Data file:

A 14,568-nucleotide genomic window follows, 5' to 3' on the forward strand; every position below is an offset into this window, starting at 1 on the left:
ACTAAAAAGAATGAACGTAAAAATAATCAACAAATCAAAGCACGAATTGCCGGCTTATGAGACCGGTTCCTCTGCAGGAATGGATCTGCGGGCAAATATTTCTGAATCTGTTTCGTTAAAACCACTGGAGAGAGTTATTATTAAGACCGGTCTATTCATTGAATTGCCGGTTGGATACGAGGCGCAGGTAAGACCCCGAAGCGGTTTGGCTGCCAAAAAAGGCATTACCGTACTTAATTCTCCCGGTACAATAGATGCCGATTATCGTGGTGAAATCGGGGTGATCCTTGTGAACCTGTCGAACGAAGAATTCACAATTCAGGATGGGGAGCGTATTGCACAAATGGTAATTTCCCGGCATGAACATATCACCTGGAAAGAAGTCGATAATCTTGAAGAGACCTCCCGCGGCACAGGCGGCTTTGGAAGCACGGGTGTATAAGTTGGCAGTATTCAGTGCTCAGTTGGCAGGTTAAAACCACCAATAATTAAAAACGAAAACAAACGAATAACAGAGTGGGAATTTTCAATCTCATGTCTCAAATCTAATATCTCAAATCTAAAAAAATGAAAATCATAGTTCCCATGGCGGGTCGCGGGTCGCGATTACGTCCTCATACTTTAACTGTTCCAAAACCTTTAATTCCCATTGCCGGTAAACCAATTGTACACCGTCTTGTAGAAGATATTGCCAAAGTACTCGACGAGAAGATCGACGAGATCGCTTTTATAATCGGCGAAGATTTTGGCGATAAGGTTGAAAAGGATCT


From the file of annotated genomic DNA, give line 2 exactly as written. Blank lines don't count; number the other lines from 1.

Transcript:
ACTAAAAAGAATGAACGTAAAAATAATCAACAAATCAAAGCACGAATTGCCGGCTTATGAGACCGGTTCCTCTGCAGGAATGGATCTGCGGGCAAATATTTCTGAATCTGTTTCGTTAAAACCACTGGAGAGAGTTATTATTAAGACCGGTCTATTCATTGAATTGCCGGTTGGATACGAGGCGCAGGTAAGACCCCGAAGCGGTTTGGCTGCCAAAAAAGGCATTACCGTACTTAATTCTCCCGGTACAATAGATGCCGATTATCGTGGTGAAATCGGGGTGATCCTTGTGAACCTGTCGAACGAAGAATTCACAATTCAGGATGGGGAGCGTATTGCACAAATGGTAATTTCCCGGCATGAACATATCACCTGGAAAGAAGTCGATAATCTTGAAGAGACCTCCCGCGGCACAGGCGGCTTTGGAAGCACGGGTGTATAAGTTGGCAGTATTCAGTGCTCAGTTGGCAGGTTAAAACCACCAATAATTAAAAACGAAAACAAACGAATAACAGAGTGGGAATTTTCAATCTCATGTCTCAAATCTAATATCTCAAATCTAAAAAAATGAAAATCATAGTTCCCATGGCGGGTCGCGGGTCGCGATTACGTCCTCATACTTTAACTGTTCCAAAACCTTTAATTCCCATTGCCGGTAAACCAATTGTACACCGTCTTGTAGAAGATATTGCCAAAGTACTCGACGAGAAGATCGACGAGATCGCTTTTATAATCGGCGAAGATTTTGGCGATAAGGTTGAAAAGGATCT